First, I would like to thank all of the people have and continue to support me in my legal case Liggins v. Bouffault.
On October 1st, 2010 the jury found Bouffault “not guilty”.
On October 8th, 2010 I will file a motion for a new trial. If necessary I will take my case all the way to the Supreme Court of the United States.
I know that it is easy for some people to think that my lawsuit is only money. But there is no amount of money that can make any man whole once his Civil Rights have been taken from him. That’s because those Civil Rights have been paid for with the blood of every soldier and every person who has ever defended our Constitution.
My rights are sacred to me and I hope that yours are saced to you. That’s what makes our country diffrent from most other places in the world. The Constitution says that we are all equal, whether you’re a millionaire horse breeder or a cement finisher.
Even if you do not like me I hope that you will try to see the bigger picture here no matter whether you are white or black. If the government can take away my right to speak in a public forum then be sure that they can take yours away too.
During the trial Ms. Bouffault and Ms. Welliver said that they were concerned that the April14th, 2008 school board meeting was getting “intense”. Sure, some of the folks at the meeting clapped between speakers but no one was anymore rowdy than what happens every Sunday at a Baptist Church service. Ms. Dorothy Davis testified that most of the speakers at the meeting were retired school teachers, administrators and college professors.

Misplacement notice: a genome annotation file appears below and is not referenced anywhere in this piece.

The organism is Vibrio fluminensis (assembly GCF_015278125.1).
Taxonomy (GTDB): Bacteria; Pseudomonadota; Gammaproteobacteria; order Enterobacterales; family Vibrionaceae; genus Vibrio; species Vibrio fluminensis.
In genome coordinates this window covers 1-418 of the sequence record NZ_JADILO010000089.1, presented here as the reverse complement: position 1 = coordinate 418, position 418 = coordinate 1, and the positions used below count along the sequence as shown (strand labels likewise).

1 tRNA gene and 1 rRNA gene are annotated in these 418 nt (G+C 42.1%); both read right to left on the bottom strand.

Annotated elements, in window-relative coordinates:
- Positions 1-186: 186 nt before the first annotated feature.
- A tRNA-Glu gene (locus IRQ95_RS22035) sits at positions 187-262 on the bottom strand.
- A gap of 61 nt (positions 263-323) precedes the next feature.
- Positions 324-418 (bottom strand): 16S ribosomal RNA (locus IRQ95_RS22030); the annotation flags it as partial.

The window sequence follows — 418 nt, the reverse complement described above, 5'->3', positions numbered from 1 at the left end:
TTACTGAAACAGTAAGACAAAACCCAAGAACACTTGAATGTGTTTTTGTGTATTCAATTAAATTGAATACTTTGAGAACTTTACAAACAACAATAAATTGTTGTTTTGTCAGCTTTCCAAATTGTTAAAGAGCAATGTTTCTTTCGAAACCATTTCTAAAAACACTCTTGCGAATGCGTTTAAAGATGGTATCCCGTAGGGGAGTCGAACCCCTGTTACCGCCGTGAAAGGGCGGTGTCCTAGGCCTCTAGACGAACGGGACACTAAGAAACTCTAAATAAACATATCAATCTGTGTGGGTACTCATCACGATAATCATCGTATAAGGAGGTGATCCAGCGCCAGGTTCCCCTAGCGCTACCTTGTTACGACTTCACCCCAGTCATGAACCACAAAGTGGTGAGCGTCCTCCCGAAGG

When I stood before the school board my only statement that night was that I beleived that the school board had violated Section 7 of the Civil Rights Act. I no sooner said those words before Ms. Bouffault shouted “You will not accuse this board of an unlawful act!” and ordered me to sit down.
I spoke for less than 15 seconds before she ordered me to stop talking.
I beleived then, and I still beleive now, that the school board did act unlawfully and disrespectfully in the way it dealt with Ms. Brenda Jones, a 30 year educator who had given her life to educating both black and white children in our community. That’s all that I planned to say and I had a right to say it.
Had Ms. Bouffault simply said “I’m sorry for what I did” that would have ended it.
Instead, she has stubbornly refused to acknowledge her mistake and has now made things worse by statement that she made about the black community’s support of me during the trial. No black person in Clarke County has ever disrupted a public meeting, violently or otherwise, and the April 14th, 2008 school board meeting wasn’t about to be the first time no matter what Robina Bouffault or Jennifer Welliver said under oath in Harrisonburg last week.
But I ask anyone willing to have an open mind on this to look carefully in the mirror and ask yourself if you could live with someone making false statement about you and threatening you with arrest for just trying to say your opinion.
I cannot abide by such behavior and guess that most of the people in this county and town wouldn’t either. That’s why I have no choice but to continue to fight for my rights using the legal methods that the Constitution provides all of us, white and black alike.
Thank you for your thoughtful consideration and support.
Kenneth D. Liggins